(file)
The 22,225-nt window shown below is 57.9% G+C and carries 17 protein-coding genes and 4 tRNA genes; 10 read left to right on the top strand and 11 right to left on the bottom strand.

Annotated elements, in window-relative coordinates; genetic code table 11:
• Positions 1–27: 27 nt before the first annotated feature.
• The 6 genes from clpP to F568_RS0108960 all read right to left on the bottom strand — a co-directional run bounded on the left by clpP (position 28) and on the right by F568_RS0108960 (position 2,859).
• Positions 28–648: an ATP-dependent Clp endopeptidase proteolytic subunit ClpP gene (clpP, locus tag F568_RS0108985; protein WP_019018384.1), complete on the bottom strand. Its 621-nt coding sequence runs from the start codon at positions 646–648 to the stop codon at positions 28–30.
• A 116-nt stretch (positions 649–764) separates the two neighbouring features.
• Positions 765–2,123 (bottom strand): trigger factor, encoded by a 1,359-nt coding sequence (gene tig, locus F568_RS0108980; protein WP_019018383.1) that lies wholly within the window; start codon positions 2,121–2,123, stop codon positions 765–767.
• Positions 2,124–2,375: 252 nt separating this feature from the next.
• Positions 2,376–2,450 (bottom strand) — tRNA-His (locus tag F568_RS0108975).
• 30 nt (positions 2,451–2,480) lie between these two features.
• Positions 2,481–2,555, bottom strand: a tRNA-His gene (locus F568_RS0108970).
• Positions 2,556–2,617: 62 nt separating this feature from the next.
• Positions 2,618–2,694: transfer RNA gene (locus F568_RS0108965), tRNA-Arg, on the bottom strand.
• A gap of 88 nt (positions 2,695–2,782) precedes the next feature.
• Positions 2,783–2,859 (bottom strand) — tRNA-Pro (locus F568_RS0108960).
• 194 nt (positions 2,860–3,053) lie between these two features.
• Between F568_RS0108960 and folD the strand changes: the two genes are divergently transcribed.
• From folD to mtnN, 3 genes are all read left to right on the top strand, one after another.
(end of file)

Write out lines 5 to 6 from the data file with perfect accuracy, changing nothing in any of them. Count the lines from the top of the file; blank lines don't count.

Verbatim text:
• Positions 28–648: an ATP-dependent Clp endopeptidase proteolytic subunit ClpP gene (clpP, locus tag F568_RS0108985; protein WP_019018384.1), complete on the bottom strand. Its 621-nt coding sequence runs from the start codon at positions 646–648 to the stop codon at positions 28–30.
• A 116-nt stretch (positions 649–764) separates the two neighbouring features.